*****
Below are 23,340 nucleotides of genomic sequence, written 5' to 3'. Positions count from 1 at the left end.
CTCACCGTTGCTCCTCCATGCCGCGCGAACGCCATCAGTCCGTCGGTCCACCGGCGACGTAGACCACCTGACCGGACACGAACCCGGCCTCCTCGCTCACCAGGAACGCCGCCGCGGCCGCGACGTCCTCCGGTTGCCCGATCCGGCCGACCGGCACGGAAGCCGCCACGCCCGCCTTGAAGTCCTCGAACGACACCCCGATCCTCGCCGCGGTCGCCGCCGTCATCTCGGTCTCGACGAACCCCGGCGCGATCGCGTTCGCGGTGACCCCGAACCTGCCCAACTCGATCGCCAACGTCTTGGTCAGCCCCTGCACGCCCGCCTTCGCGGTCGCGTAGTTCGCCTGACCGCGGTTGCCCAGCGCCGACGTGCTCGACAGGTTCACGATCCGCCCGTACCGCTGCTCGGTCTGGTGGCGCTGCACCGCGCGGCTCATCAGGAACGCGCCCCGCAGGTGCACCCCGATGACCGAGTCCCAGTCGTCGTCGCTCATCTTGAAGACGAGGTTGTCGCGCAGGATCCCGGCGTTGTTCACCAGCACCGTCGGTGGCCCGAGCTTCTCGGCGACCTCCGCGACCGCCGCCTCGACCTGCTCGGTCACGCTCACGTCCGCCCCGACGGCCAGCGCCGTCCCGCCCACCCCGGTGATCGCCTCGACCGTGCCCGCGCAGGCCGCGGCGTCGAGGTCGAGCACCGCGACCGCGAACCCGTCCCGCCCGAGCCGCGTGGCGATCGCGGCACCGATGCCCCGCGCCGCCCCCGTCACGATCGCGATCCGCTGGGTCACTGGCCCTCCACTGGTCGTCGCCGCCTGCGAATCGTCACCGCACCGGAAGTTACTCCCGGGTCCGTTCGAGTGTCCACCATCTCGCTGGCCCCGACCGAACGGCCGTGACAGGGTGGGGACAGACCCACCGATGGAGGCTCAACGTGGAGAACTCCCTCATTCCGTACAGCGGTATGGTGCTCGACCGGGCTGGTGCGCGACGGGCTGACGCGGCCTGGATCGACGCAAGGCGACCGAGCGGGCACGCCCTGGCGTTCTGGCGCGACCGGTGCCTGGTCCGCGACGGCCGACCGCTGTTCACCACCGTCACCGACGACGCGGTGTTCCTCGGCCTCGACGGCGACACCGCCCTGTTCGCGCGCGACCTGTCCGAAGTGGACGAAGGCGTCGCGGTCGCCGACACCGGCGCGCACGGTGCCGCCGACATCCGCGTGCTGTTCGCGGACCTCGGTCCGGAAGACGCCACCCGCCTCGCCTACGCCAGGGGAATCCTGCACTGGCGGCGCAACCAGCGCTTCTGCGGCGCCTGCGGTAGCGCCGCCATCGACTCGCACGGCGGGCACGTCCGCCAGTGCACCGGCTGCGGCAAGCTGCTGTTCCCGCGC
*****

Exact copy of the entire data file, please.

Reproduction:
Below are 23,340 nucleotides of genomic sequence, written 5' to 3'. Positions count from 1 at the left end.
CTCACCGTTGCTCCTCCATGCCGCGCGAACGCCATCAGTCCGTCGGTCCACCGGCGACGTAGACCACCTGACCGGACACGAACCCGGCCTCCTCGCTCACCAGGAACGCCGCCGCGGCCGCGACGTCCTCCGGTTGCCCGATCCGGCCGACCGGCACGGAAGCCGCCACGCCCGCCTTGAAGTCCTCGAACGACACCCCGATCCTCGCCGCGGTCGCCGCCGTCATCTCGGTCTCGACGAACCCCGGCGCGATCGCGTTCGCGGTGACCCCGAACCTGCCCAACTCGATCGCCAACGTCTTGGTCAGCCCCTGCACGCCCGCCTTCGCGGTCGCGTAGTTCGCCTGACCGCGGTTGCCCAGCGCCGACGTGCTCGACAGGTTCACGATCCGCCCGTACCGCTGCTCGGTCTGGTGGCGCTGCACCGCGCGGCTCATCAGGAACGCGCCCCGCAGGTGCACCCCGATGACCGAGTCCCAGTCGTCGTCGCTCATCTTGAAGACGAGGTTGTCGCGCAGGATCCCGGCGTTGTTCACCAGCACCGTCGGTGGCCCGAGCTTCTCGGCGACCTCCGCGACCGCCGCCTCGACCTGCTCGGTCACGCTCACGTCCGCCCCGACGGCCAGCGCCGTCCCGCCCACCCCGGTGATCGCCTCGACCGTGCCCGCGCAGGCCGCGGCGTCGAGGTCGAGCACCGCGACCGCGAACCCGTCCCGCCCGAGCCGCGTGGCGATCGCGGCACCGATGCCCCGCGCCGCCCCCGTCACGATCGCGATCCGCTGGGTCACTGGCCCTCCACTGGTCGTCGCCGCCTGCGAATCGTCACCGCACCGGAAGTTACTCCCGGGTCCGTTCGAGTGTCCACCATCTCGCTGGCCCCGACCGAACGGCCGTGACAGGGTGGGGACAGACCCACCGATGGAGGCTCAACGTGGAGAACTCCCTCATTCCGTACAGCGGTATGGTGCTCGACCGGGCTGGTGCGCGACGGGCTGACGCGGCCTGGATCGACGCAAGGCGACCGAGCGGGCACGCCCTGGCGTTCTGGCGCGACCGGTGCCTGGTCCGCGACGGCCGACCGCTGTTCACCACCGTCACCGACGACGCGGTGTTCCTCGGCCTCGACGGCGACACCGCCCTGTTCGCGCGCGACCTGTCCGAAGTGGACGAAGGCGTCGCGGTCGCCGACACCGGCGCGCACGGTGCCGCCGACATCCGCGTGCTGTTCGCGGACCTCGGTCCGGAAGACGCCACCCGCCTCGCCTACGCCAGGGGAATCCTGCACTGGCGGCGCAACCAGCGCTTCTGCGGCGCCTGCGGTAGCGCCGCCATCGACTCGCACGGCGGGCACGTCCGCCAGTGCACCGGCTGCGGCAAGCTGCTGTTCCCGCGC